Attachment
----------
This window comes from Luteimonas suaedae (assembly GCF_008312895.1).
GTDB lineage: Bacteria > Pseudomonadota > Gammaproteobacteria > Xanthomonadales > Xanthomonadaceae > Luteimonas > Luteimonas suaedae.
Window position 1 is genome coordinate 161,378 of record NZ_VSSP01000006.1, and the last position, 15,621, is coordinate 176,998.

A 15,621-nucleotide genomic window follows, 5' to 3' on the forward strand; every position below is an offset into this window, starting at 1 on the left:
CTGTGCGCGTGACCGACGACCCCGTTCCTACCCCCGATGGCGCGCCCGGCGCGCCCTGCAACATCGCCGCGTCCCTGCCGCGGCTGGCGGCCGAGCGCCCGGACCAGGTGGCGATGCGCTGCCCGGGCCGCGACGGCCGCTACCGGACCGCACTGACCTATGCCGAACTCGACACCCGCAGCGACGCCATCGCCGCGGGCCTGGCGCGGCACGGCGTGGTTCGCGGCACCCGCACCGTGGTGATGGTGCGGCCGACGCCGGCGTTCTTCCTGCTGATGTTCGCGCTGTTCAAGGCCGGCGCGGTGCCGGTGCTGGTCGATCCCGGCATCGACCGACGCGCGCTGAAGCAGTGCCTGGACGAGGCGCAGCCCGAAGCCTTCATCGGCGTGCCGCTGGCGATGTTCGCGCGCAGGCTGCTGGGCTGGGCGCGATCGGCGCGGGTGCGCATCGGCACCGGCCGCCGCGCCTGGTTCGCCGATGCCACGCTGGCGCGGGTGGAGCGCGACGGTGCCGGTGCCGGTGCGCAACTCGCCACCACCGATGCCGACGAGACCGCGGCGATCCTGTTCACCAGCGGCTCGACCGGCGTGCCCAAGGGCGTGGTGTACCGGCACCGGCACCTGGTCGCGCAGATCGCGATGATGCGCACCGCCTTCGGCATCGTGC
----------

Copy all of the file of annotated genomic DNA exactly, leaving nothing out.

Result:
This window comes from Luteimonas suaedae (assembly GCF_008312895.1).
GTDB lineage: Bacteria > Pseudomonadota > Gammaproteobacteria > Xanthomonadales > Xanthomonadaceae > Luteimonas > Luteimonas suaedae.
Window position 1 is genome coordinate 161,378 of record NZ_VSSP01000006.1, and the last position, 15,621, is coordinate 176,998.

A 15,621-nucleotide genomic window follows, 5' to 3' on the forward strand; every position below is an offset into this window, starting at 1 on the left:
CTGTGCGCGTGACCGACGACCCCGTTCCTACCCCCGATGGCGCGCCCGGCGCGCCCTGCAACATCGCCGCGTCCCTGCCGCGGCTGGCGGCCGAGCGCCCGGACCAGGTGGCGATGCGCTGCCCGGGCCGCGACGGCCGCTACCGGACCGCACTGACCTATGCCGAACTCGACACCCGCAGCGACGCCATCGCCGCGGGCCTGGCGCGGCACGGCGTGGTTCGCGGCACCCGCACCGTGGTGATGGTGCGGCCGACGCCGGCGTTCTTCCTGCTGATGTTCGCGCTGTTCAAGGCCGGCGCGGTGCCGGTGCTGGTCGATCCCGGCATCGACCGACGCGCGCTGAAGCAGTGCCTGGACGAGGCGCAGCCCGAAGCCTTCATCGGCGTGCCGCTGGCGATGTTCGCGCGCAGGCTGCTGGGCTGGGCGCGATCGGCGCGGGTGCGCATCGGCACCGGCCGCCGCGCCTGGTTCGCCGATGCCACGCTGGCGCGGGTGGAGCGCGACGGTGCCGGTGCCGGTGCGCAACTCGCCACCACCGATGCCGACGAGACCGCGGCGATCCTGTTCACCAGCGGCTCGACCGGCGTGCCCAAGGGCGTGGTGTACCGGCACCGGCACCTGGTCGCGCAGATCGCGATGATGCGCACCGCCTTCGGCATCGTGC